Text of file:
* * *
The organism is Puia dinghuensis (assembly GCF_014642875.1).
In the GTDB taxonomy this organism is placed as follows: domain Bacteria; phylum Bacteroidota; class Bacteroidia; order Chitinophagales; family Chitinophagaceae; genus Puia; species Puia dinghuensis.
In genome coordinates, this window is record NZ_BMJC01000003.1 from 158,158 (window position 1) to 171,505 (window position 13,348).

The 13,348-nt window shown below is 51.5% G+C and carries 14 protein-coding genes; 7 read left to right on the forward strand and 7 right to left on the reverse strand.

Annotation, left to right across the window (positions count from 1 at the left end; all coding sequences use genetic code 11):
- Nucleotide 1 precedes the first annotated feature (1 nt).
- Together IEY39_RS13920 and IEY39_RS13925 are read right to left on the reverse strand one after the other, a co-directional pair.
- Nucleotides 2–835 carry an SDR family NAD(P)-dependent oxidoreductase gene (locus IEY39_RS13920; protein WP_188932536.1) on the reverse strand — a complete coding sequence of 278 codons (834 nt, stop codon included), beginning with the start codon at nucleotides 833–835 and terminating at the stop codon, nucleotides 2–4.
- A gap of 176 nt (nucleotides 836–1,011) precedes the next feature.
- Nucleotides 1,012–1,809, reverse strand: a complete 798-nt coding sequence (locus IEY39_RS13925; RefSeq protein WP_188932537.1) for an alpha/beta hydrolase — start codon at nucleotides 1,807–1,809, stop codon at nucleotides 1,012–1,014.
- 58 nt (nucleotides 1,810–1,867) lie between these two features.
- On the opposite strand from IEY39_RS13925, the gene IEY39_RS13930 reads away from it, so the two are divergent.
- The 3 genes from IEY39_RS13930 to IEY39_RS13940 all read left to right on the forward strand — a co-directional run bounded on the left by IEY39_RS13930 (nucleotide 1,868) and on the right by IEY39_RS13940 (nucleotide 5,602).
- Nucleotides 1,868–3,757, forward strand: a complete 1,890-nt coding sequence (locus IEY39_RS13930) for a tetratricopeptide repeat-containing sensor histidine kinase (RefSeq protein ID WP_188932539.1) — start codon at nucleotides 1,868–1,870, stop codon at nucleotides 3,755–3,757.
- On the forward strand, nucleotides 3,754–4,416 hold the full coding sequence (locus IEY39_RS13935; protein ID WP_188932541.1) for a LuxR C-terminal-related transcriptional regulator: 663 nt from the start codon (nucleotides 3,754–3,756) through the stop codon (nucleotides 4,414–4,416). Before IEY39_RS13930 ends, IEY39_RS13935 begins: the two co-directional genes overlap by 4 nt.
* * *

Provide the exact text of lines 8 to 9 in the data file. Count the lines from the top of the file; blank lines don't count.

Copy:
- Nucleotides 2–835 carry an SDR family NAD(P)-dependent oxidoreductase gene (locus IEY39_RS13920; protein WP_188932536.1) on the reverse strand — a complete coding sequence of 278 codons (834 nt, stop codon included), beginning with the start codon at nucleotides 833–835 and terminating at the stop codon, nucleotides 2–4.
- A gap of 176 nt (nucleotides 836–1,011) precedes the next feature.